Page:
Under the pretext of investigating the Russia’s influence in Poland, the newly formed polish parliamentary commission has been granted the authority to silence the opposition and impose a ban on individuals holding public positions for up to 10 years. In the light of the upcoming fall parliamentary elections, this tool strikes at those seeking to run in the elections or get appointed.

Gaslighting is a psychological term that we hear more and more. It covers serious emotional and mental abuse, a manipulation technique whereby the perpetrator controls the victim by invalidating their perception of reality. In particular, the term political gaslighting is spreading in a new wave of political science mainly in Western Europe and the United States.

While the time remaining until the parliamentary elections in Poland is shrinking dramatically, the opposition still cannot decide in what configuration it will go to fight the ruling Law and Justice (PiS) party, which is gathering wind in its sails. The endless confusion was deepened by the so-called ‘civic poll’, the results of which were to be the crowning argument for “one list”.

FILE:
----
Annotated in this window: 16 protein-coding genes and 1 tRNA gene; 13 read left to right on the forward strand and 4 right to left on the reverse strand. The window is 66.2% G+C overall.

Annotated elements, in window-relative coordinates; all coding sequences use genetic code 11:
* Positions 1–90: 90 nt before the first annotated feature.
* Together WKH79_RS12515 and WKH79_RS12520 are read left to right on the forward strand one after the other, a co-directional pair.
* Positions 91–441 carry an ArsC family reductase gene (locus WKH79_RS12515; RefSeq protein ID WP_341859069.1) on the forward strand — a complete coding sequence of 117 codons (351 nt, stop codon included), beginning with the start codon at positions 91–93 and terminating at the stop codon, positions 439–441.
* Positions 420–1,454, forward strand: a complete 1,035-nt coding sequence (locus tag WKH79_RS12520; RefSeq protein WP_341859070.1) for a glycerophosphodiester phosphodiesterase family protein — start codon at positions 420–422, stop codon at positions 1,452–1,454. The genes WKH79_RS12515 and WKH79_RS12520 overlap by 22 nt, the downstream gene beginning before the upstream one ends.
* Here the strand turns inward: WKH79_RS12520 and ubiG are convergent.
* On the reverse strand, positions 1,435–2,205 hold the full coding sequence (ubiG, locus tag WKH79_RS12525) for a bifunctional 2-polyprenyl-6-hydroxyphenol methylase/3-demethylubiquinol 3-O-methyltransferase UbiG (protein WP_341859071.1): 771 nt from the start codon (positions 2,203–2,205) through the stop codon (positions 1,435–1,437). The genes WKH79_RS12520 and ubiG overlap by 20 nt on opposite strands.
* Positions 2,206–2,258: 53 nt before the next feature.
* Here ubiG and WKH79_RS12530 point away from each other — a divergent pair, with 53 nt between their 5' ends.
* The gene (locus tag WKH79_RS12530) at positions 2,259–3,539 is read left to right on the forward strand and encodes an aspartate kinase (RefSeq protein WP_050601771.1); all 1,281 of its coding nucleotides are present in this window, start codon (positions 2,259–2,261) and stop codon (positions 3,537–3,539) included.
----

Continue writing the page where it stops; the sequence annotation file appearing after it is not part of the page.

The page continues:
The past year was full of events related to the ongoing crisis of the rule of law in Poland. The last few months have been dominated mainly with the issue of the “milestones” attached to the National Reconstruction Plan and the disagreement within the ruling coalition as to how to achieve them. Among other things, for this purpose the infamous Disciplinary Chamber was abolished and replaced with Chamber of Professional Responsibility.